• The ramp agent may
    • input data before loading instruction creation
    • adjust load item weight
    • mark load item as physically loaded
    • update load table
    • update NOTOC
    • update position of load item
    • update tub cart codes of bulk load items
    • update ULD airline code
    • update ULD code
    • update ULD number
    • (…)

If the load control system allows a flexible yes/no configuration for the exemplary ramp agent rights, the load control process will get much more efficient. The advantage is obvious: By having a straight definition of what s/he is allowed to do (or not), the airline defines clearly the work frame for each stakeholder. As a result, unnecessary and time-consuming exchange calls or discussions between the ramp agent and load controller because of task overlaps or unclear task structures can be omitted completely. 

 

Defining workflows

At a pit stop of a racing car, every mechanic is told to execute a certain action at a certain position at a certain time. A similar approach applies during the load control process. To cover this pit stop philosophy from a system perspective, a time and event driven management of tasks can orchestra the whole process and the stakeholders involved. This time and event driven management should exactly define, at which time the cargo or ramp agent should have finished input or update activities, so the load controller can continue with his/her relevant tasks. These deadlines for instance can be defined with the reference points ETD or STD.

Needless to say, that such a time and event driven management should include an automated warning (especially for the load controller, but also for the other stakeholders in charge), if for instance the ramp has not finished the necessary input or update tasks within the predefined time. Such a time driven management and automated warning will support the airlines tremendously to prevent operational delays due to load control activities.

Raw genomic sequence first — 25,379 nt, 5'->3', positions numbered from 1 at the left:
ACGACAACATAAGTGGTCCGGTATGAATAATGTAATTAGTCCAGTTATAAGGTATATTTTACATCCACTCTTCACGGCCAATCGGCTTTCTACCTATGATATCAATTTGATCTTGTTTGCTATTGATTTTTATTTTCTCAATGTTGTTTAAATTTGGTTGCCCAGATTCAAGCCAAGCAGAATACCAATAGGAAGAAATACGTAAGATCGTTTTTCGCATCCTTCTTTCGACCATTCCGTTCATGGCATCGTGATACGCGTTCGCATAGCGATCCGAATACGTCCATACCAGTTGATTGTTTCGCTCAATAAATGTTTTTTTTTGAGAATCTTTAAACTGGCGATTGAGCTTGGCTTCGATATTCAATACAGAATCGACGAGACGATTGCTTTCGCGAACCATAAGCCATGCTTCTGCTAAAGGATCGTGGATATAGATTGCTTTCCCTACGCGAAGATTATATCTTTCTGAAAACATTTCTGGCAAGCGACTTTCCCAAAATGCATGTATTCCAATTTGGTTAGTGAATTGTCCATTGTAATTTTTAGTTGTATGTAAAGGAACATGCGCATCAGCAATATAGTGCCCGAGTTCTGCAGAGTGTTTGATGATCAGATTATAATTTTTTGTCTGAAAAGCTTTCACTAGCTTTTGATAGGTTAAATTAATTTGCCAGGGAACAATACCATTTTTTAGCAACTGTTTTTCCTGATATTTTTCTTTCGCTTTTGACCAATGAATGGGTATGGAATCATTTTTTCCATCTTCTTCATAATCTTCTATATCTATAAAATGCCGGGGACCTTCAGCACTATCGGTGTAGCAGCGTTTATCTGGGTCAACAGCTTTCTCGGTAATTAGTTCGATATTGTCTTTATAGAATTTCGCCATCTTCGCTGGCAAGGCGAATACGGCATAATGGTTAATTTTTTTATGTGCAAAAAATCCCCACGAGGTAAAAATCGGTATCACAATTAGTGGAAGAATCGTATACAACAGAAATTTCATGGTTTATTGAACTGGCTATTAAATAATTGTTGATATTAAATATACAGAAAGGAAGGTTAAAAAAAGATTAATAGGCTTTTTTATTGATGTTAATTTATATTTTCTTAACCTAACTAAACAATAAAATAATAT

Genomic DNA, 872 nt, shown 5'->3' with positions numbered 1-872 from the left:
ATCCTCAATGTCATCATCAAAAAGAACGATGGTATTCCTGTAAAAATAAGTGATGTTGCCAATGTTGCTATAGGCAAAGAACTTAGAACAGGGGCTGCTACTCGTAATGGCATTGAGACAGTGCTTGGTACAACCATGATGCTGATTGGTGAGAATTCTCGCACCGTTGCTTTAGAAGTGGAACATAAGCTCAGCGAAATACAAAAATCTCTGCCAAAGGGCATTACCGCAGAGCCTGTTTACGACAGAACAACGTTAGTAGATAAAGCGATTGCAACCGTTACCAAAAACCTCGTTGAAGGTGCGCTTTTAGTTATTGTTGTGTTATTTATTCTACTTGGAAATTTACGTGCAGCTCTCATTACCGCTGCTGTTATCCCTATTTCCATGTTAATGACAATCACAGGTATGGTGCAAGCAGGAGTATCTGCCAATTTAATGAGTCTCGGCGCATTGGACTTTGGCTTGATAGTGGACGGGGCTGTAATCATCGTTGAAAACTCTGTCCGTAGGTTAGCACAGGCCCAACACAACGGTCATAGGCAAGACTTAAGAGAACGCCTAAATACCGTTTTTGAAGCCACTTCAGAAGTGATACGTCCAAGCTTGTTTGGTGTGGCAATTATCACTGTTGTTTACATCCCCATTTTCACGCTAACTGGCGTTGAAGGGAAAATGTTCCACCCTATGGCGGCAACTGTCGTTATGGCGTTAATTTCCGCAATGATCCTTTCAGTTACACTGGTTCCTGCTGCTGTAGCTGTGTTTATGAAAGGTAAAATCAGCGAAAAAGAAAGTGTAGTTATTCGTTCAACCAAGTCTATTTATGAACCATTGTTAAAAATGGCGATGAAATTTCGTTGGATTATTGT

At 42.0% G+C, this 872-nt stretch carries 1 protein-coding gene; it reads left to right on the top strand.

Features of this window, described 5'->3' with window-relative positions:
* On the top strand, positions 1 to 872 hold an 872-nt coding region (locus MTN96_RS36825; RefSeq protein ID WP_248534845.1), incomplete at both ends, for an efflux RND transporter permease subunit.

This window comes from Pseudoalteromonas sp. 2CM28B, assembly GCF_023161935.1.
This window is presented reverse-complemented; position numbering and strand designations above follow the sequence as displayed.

Conflict Management

It is in the nature of the load control process that (data update) conflicts may arise. The reason is that at some point multiple stakeholders (for instance the ramp agent and the load controller after (initial) load plan release) work simultaneously on the same load plan making updates or changes. The ramp agent and load controller might insert for instance contrary values for the same load item, such as number of bags and/or weights.

Hence, a very important system feature of a load control system should be conflict reduction to a minimum as well as intelligent conflict prevention. Such an approach should ensure that the load controller always stays on top of all load control activities.

In order to allow concurrent work of multiple stakeholders in load control, the following IT approach ensures a safe and efficient load plan updating all the time: The ramp agent “locks” the actual load plan as long as s/he is doing any updates. The remote load controller will not be able to do any updates on the locked load plan until the ramp agent “unlocks” it proactively. Since the load controller has the master responsibility/control for the load plan, there should be an option to initiate a “forced unlock”, if s/he needs to make urgent adjustments. With such a “forced unlock” the ramp agent won´t be able to update the load plan anymore. The result: The load plan is always up to date and it is clear to all stakeholders who currently has the update rights.

 

Summary

Airlines can achieve a better efficiency in their load control divisions by centralizing their weight and balance processes. Advanced load control systems support this organizational framework with different stakeholders working geographically apart from each other on certain aspects of the load control process. These systems provide configuration options for roles, rights and workflows.